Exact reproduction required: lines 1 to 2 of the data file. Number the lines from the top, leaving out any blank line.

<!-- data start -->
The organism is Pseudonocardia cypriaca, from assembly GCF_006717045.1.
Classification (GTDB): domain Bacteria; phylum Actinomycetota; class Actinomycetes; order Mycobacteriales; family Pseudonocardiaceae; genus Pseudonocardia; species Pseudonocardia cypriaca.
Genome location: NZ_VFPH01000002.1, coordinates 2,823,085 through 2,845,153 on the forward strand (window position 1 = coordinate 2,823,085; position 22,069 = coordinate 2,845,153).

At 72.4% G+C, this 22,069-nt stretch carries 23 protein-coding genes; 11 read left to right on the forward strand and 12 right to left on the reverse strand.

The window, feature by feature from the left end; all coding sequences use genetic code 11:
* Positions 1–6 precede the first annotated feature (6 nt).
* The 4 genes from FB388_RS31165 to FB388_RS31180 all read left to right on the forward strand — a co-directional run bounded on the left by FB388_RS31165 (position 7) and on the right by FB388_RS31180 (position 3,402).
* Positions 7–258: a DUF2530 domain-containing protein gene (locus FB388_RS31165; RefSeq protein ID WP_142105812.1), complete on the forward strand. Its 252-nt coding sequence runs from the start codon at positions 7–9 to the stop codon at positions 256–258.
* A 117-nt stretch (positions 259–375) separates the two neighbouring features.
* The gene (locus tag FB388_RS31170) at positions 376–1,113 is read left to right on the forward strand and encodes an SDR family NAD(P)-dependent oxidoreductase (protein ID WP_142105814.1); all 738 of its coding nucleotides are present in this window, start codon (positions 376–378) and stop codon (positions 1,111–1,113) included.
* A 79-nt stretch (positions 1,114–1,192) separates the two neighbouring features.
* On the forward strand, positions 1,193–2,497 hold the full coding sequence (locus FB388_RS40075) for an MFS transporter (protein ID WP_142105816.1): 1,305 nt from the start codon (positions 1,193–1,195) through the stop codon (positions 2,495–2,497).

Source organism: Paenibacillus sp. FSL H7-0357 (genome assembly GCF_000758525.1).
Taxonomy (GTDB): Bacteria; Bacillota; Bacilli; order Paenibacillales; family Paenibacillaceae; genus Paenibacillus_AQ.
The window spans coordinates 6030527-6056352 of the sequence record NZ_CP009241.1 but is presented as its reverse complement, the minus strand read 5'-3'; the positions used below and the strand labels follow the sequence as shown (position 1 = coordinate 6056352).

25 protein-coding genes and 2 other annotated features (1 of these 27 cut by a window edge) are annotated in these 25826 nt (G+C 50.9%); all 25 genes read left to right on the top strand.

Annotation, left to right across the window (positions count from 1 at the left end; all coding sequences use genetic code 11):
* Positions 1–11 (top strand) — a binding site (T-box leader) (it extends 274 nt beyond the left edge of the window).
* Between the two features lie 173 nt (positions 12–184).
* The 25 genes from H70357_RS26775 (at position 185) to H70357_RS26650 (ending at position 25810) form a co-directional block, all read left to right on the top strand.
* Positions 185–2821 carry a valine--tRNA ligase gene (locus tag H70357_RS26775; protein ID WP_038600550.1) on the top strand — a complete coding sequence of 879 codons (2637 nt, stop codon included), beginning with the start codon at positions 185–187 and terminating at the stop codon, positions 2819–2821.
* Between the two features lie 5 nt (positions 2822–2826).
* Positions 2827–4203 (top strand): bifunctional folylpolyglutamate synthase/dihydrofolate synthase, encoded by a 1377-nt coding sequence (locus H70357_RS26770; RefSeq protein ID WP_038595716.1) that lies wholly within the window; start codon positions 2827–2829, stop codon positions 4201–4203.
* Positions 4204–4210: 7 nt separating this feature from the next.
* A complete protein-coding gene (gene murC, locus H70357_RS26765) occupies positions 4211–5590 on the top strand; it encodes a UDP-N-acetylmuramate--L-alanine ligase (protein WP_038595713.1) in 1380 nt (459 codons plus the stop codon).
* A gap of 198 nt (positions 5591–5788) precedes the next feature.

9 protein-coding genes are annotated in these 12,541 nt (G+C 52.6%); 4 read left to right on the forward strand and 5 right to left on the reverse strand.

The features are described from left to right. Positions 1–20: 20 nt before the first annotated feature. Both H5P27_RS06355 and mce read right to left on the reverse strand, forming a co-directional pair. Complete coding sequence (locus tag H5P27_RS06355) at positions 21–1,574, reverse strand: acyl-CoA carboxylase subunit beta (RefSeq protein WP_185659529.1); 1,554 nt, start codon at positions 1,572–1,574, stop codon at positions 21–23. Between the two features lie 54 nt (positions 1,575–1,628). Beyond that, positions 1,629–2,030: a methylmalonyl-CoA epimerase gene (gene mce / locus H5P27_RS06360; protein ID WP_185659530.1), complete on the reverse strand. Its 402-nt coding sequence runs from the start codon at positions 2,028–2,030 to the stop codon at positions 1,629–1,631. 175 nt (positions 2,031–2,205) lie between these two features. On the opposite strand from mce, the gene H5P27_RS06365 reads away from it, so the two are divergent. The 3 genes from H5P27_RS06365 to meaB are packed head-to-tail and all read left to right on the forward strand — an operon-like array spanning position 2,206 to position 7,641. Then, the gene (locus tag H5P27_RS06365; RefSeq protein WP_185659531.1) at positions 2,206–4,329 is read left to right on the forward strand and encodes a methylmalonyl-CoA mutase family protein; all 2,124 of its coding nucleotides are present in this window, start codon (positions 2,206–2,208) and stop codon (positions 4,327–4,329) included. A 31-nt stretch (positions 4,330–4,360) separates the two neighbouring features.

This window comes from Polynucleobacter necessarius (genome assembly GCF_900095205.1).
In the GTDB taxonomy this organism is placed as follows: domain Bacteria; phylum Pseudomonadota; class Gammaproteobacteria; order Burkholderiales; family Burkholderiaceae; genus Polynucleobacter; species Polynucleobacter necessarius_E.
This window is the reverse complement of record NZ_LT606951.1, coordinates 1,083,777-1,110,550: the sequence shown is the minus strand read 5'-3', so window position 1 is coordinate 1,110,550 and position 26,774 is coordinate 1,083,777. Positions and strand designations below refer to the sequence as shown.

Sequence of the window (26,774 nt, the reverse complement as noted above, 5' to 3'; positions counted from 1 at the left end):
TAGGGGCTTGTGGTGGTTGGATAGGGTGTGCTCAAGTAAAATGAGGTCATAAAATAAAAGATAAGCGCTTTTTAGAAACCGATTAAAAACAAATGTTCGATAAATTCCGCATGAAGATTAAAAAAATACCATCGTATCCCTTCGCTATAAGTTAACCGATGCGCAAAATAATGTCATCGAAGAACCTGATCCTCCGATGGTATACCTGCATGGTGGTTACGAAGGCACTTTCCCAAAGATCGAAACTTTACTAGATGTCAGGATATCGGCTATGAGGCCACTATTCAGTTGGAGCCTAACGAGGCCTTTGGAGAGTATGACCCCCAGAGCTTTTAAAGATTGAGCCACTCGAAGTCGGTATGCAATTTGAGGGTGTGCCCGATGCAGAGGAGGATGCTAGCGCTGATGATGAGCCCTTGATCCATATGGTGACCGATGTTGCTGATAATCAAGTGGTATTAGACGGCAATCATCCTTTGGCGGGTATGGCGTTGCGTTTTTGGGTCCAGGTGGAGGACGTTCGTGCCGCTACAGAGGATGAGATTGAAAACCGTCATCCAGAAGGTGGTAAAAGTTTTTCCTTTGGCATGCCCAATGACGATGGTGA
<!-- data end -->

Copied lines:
The organism is Pseudonocardia cypriaca, from assembly GCF_006717045.1.
Classification (GTDB): domain Bacteria; phylum Actinomycetota; class Actinomycetes; order Mycobacteriales; family Pseudonocardiaceae; genus Pseudonocardia; species Pseudonocardia cypriaca.